Novel Polycystin-2 regulation of ezrin in renal epithelia reveals insights into ADPKD cystogenesis
Good and bad consequences of proximal tubular dysfunction: lessons from human genetics
Xenopus laevis as a model organism
We are employing Xenopus as a model system because it is well suited for the study of early development. Due to pigment differences in the 4 to 8 cleavage cell embryos (see middle panel), it is possible to target microinjections into prospective tissue regions. The right panel shows embryos that have been injected with GFP-RNA in one of 4 cells. At neurula stage the fluorescent signal can be seen to be localized strictly to one half of the embryo.
Our main focus is on renal development in X. laevis. We are investigating proteins involved in early renal development and cystic kidney disease. Xenopus embryos can be easily manipulated and have a functional early kidney (pronephros) after 2 days of development. Therefore they serve as an excellent model organism to study genes and proteins involved in tubular patterning and differentiation.
The images show one embryo that was injected on the left side with a oligonucleotide that interferes with renal development. The uninjected right side of the same embryos serves as an internal control. After staining with a tubule specific antibody, the pronephric system becomes visible.
When a flourescent dye is injected into the coelomal cavity of the tadpole, the pronephric tubules can be functionally analyzed. (see left image) We are not only able to visualize the gross morphology, but also the rate of flow inside the tubules of a living embryo. Urinary outflow of dye indicates that the embryo at this stage is already excreting a considerable amount of fluid. We are investigating how genes involved in cystic kidney disease help shape the pronephros and the functional implications of a loss of function.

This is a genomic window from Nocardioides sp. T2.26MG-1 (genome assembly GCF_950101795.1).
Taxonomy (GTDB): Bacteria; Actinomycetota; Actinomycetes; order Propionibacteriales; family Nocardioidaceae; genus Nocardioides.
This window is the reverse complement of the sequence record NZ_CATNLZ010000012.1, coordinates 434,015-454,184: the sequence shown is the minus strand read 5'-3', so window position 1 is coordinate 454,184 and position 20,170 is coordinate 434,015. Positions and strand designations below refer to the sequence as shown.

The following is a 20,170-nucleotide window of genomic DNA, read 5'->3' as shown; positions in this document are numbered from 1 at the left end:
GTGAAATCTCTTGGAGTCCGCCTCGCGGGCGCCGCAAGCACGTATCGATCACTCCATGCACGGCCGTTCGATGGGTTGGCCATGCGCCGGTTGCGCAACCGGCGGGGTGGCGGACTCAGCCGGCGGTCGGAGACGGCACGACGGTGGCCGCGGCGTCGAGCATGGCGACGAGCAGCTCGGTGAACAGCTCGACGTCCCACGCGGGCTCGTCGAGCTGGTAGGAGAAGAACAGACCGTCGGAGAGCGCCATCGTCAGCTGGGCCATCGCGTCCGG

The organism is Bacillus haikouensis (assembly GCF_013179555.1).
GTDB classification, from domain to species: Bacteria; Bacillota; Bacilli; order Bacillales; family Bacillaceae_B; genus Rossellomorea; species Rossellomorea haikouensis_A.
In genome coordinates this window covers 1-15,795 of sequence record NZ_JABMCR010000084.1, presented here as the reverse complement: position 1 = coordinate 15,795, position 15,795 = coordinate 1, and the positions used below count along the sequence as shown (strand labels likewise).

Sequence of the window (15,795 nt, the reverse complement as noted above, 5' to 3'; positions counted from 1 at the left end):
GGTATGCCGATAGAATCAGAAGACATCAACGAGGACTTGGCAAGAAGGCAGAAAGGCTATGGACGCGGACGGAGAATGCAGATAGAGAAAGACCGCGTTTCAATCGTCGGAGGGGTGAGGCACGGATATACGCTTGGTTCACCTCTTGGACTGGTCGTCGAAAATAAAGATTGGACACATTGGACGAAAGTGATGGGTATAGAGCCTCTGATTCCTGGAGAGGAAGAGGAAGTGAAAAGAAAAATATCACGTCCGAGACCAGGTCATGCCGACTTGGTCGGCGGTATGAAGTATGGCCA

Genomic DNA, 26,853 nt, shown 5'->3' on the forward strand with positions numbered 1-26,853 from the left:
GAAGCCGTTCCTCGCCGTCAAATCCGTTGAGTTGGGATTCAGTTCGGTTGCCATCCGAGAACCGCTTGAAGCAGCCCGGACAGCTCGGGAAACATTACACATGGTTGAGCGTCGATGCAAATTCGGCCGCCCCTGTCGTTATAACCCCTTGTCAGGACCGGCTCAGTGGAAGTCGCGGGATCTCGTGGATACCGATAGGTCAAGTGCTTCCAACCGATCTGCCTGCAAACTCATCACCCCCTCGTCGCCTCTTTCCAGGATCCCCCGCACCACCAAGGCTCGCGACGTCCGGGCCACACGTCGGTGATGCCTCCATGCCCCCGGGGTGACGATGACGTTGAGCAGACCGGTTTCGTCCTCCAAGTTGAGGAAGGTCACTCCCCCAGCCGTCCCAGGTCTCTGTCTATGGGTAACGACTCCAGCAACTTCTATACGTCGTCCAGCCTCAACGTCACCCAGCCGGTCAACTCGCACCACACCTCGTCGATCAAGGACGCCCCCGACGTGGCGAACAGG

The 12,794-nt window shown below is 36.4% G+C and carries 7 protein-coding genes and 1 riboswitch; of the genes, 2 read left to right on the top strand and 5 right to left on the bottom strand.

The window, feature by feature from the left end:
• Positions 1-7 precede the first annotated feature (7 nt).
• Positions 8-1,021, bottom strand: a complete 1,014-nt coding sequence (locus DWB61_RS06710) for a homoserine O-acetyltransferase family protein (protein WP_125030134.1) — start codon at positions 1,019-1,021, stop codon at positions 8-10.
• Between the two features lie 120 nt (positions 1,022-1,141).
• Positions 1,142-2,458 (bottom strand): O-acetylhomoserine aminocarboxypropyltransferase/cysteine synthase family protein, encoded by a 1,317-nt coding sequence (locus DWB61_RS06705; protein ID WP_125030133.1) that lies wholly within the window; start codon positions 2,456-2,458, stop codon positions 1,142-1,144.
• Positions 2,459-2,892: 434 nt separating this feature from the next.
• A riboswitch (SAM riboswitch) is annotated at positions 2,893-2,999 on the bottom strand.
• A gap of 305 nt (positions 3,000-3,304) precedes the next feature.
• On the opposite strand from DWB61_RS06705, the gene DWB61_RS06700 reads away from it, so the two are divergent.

Cilia and Cysts
The multiple studies in recent days linking ciliary function and cystic kidney disease have let us to a new area of focus. X. laevis tadpoles have cilia on their epidermis that are very accessible for visualization. The image shows two epidermal cells, that have been stained against tubulin and scanned by confocal microscopy. These ciliated cells are highly polarized and thus serve as an excellent model to study the effect of "cystproteins" on polarity in ciliated cells. We are closely collaborating with the "Live Imaging Centre" to obtain high resolution confocal images